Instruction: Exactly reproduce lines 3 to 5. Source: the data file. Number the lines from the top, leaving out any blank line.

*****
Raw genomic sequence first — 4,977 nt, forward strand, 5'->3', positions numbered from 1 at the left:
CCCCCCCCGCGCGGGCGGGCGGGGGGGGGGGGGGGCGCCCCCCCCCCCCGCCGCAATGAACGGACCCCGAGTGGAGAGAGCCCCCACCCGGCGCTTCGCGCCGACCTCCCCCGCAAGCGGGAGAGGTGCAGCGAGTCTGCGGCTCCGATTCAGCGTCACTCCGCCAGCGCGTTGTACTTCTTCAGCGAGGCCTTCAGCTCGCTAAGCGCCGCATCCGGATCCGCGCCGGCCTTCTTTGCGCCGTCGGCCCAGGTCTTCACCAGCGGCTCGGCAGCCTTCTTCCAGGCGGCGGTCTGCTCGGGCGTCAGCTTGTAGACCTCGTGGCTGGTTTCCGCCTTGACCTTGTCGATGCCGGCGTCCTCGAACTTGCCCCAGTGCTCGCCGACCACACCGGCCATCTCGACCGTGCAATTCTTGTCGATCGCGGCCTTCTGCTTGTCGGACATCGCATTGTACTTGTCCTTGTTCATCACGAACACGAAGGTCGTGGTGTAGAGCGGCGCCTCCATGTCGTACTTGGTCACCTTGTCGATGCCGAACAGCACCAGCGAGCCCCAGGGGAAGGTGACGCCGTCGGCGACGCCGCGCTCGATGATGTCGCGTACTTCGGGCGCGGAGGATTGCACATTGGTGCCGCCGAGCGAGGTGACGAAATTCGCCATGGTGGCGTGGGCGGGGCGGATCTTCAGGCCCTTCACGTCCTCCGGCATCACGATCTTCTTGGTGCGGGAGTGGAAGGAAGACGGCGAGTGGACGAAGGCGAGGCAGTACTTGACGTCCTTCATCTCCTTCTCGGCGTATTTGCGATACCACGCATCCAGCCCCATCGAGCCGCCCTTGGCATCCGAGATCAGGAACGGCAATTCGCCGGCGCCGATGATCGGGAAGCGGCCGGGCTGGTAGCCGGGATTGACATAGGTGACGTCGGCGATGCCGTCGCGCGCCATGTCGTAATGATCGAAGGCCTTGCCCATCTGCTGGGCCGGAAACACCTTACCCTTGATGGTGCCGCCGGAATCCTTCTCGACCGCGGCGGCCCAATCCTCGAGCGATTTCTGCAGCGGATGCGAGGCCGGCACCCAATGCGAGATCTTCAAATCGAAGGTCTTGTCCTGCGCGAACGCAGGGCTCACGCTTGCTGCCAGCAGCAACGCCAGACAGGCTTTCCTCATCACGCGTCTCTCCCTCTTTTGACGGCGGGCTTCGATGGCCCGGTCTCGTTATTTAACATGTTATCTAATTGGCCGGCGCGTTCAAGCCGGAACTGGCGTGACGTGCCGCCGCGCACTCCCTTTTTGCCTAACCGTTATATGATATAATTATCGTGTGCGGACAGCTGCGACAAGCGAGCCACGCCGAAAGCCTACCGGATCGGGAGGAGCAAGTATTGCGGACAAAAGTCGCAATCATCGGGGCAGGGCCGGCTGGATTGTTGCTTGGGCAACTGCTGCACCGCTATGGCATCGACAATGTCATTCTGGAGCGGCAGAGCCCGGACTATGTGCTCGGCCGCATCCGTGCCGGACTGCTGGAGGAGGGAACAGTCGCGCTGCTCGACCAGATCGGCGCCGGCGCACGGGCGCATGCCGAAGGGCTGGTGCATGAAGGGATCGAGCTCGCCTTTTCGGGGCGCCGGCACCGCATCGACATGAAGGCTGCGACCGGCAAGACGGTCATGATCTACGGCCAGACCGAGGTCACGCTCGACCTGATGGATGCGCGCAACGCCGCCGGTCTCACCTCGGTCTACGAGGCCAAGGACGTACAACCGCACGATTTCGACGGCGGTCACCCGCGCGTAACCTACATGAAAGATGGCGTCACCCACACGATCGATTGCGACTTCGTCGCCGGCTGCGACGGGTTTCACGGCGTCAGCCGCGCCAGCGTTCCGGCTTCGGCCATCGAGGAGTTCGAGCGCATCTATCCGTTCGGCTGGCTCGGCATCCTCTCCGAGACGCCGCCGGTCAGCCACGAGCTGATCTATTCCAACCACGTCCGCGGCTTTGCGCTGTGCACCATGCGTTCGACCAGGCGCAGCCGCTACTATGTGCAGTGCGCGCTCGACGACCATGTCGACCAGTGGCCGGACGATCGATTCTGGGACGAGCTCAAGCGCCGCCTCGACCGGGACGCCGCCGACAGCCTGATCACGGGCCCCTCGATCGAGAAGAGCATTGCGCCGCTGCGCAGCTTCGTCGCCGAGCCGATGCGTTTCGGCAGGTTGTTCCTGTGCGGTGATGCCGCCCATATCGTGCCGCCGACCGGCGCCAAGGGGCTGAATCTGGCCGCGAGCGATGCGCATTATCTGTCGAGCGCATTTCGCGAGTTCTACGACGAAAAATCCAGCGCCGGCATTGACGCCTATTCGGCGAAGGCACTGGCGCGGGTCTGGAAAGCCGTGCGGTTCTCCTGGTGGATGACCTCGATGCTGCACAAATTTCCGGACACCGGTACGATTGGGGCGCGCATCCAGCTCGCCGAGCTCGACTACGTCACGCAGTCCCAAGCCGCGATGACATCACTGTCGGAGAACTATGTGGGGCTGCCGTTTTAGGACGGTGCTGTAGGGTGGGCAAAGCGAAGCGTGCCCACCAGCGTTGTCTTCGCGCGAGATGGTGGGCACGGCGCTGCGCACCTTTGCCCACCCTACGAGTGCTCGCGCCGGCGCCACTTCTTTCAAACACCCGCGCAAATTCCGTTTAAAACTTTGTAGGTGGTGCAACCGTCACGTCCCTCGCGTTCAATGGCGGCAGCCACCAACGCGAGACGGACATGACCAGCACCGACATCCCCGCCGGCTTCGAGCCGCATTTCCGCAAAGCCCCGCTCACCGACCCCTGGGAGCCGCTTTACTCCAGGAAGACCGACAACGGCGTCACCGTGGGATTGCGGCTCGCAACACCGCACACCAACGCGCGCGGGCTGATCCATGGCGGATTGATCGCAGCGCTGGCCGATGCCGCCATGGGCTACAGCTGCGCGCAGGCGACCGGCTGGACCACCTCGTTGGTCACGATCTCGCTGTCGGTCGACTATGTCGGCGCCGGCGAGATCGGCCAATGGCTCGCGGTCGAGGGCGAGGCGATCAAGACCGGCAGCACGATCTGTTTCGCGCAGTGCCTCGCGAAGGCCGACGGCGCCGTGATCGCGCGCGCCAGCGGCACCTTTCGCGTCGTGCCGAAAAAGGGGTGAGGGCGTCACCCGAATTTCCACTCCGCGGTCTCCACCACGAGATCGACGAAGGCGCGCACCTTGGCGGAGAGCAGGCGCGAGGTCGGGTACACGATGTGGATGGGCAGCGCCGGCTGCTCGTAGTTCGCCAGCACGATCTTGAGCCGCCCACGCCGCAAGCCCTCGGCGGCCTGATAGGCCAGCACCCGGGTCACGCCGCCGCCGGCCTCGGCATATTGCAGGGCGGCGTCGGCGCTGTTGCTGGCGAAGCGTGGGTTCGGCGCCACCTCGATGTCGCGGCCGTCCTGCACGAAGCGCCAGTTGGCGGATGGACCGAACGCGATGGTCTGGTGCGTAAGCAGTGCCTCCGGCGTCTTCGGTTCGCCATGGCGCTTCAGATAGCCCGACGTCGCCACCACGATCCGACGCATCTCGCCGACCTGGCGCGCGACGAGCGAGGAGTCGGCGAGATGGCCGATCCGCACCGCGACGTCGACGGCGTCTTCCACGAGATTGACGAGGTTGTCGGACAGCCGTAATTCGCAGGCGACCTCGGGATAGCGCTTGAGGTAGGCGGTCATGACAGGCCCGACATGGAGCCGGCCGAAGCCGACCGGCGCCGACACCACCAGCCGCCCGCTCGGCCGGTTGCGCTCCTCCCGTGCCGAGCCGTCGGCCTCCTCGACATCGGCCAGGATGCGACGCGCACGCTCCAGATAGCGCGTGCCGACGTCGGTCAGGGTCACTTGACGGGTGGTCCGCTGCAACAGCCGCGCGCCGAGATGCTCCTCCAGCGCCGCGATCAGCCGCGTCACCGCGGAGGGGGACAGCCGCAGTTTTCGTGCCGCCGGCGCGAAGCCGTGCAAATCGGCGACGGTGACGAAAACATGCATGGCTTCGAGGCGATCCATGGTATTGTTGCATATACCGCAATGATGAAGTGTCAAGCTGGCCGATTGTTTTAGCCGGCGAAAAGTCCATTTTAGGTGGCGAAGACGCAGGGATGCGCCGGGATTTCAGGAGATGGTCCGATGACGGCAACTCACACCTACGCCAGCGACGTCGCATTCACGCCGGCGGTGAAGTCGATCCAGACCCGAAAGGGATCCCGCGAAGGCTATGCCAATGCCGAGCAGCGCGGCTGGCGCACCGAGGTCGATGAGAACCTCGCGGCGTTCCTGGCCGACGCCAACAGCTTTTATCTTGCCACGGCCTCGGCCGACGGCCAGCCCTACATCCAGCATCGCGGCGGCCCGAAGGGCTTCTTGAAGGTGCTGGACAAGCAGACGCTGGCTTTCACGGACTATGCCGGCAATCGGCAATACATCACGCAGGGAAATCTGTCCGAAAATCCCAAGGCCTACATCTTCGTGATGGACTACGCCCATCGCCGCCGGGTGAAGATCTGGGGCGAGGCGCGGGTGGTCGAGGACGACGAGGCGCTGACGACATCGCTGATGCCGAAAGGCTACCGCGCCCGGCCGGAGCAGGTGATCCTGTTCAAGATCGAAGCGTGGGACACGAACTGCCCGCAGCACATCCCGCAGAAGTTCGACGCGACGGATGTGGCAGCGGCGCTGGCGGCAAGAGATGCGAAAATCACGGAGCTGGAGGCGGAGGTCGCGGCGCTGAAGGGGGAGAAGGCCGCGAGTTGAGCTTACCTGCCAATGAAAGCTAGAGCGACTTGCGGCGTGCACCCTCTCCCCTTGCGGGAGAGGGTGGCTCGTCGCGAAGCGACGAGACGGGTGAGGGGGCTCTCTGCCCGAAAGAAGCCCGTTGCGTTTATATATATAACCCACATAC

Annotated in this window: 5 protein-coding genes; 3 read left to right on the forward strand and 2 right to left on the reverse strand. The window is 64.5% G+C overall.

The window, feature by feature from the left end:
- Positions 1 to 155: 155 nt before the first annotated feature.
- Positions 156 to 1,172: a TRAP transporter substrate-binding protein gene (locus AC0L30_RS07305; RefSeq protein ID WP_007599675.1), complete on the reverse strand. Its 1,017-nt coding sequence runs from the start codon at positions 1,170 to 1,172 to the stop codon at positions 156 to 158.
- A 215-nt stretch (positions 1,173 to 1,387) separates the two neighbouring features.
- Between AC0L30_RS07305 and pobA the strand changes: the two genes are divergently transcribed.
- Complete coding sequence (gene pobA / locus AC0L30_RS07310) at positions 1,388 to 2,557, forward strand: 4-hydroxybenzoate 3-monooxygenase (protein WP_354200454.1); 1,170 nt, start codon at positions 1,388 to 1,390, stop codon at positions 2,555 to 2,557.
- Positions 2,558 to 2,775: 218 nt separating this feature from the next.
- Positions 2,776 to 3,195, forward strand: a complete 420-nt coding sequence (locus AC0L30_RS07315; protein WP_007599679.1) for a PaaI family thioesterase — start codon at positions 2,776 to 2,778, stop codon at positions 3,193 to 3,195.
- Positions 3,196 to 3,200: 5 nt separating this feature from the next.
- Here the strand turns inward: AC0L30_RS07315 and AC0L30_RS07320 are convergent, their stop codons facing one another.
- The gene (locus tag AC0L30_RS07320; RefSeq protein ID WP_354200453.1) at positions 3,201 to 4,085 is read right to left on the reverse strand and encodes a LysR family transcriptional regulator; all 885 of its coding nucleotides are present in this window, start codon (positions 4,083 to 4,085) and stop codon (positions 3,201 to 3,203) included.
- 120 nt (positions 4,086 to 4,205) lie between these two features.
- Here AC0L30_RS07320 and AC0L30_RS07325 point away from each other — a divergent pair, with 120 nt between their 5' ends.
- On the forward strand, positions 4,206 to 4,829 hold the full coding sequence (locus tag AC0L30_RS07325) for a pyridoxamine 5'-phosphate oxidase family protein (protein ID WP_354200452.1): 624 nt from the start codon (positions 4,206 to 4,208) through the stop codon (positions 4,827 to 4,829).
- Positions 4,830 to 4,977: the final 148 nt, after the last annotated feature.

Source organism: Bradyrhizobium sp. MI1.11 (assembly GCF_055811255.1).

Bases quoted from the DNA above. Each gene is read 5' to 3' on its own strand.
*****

Annotated in this window: 5 protein-coding genes; 3 read left to right on the forward strand and 2 right to left on the reverse strand. The window is 64.5% G+C overall.

The window, feature by feature from the left end:
- Positions 1 to 155: 155 nt before the first annotated feature.